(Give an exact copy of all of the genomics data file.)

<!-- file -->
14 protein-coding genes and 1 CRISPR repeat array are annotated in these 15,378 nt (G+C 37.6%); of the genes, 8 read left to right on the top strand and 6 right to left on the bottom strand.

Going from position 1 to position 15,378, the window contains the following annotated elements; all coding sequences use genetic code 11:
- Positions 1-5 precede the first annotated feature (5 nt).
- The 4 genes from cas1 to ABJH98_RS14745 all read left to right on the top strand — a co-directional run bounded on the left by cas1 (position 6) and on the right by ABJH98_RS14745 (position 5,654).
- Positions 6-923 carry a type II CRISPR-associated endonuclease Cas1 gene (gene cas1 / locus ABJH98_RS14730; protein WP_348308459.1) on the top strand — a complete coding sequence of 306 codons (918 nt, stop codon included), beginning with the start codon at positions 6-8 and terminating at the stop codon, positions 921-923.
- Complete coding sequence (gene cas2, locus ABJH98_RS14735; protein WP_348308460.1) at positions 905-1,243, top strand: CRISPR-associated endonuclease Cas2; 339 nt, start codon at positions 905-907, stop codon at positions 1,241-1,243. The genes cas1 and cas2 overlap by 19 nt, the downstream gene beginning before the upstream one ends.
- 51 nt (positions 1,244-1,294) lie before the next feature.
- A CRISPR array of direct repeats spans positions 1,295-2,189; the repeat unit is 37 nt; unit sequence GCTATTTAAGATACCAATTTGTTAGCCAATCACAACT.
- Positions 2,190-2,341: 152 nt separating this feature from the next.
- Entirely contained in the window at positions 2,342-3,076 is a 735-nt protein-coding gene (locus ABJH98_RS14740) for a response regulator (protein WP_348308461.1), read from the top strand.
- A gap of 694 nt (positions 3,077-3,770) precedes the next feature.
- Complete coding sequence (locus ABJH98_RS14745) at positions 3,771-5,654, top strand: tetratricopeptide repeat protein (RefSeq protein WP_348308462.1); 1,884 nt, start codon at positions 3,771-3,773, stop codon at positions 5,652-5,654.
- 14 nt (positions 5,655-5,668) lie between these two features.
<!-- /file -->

14 protein-coding genes and 1 CRISPR repeat array are annotated in these 15,378 nt (G+C 37.6%); of the genes, 8 read left to right on the top strand and 6 right to left on the bottom strand.

Going from position 1 to position 15,378, the window contains the following annotated elements; all coding sequences use genetic code 11:
- Positions 1-5 precede the first annotated feature (5 nt).
- The 4 genes from cas1 to ABJH98_RS14745 all read left to right on the top strand — a co-directional run bounded on the left by cas1 (position 6) and on the right by ABJH98_RS14745 (position 5,654).
- Positions 6-923 carry a type II CRISPR-associated endonuclease Cas1 gene (gene cas1 / locus ABJH98_RS14730; protein WP_348308459.1) on the top strand — a complete coding sequence of 306 codons (918 nt, stop codon included), beginning with the start codon at positions 6-8 and terminating at the stop codon, positions 921-923.
- Complete coding sequence (gene cas2, locus ABJH98_RS14735; protein WP_348308460.1) at positions 905-1,243, top strand: CRISPR-associated endonuclease Cas2; 339 nt, start codon at positions 905-907, stop codon at positions 1,241-1,243. The genes cas1 and cas2 overlap by 19 nt, the downstream gene beginning before the upstream one ends.
- 51 nt (positions 1,244-1,294) lie before the next feature.
- A CRISPR array of direct repeats spans positions 1,295-2,189; the repeat unit is 37 nt; unit sequence GCTATTTAAGATACCAATTTGTTAGCCAATCACAACT.
- Positions 2,190-2,341: 152 nt separating this feature from the next.
- Entirely contained in the window at positions 2,342-3,076 is a 735-nt protein-coding gene (locus ABJH98_RS14740) for a response regulator (protein WP_348308461.1), read from the top strand.
- A gap of 694 nt (positions 3,077-3,770) precedes the next feature.
- Complete coding sequence (locus ABJH98_RS14745) at positions 3,771-5,654, top strand: tetratricopeptide repeat protein (RefSeq protein WP_348308462.1); 1,884 nt, start codon at positions 3,771-3,773, stop codon at positions 5,652-5,654.
- 14 nt (positions 5,655-5,668) lie between these two features.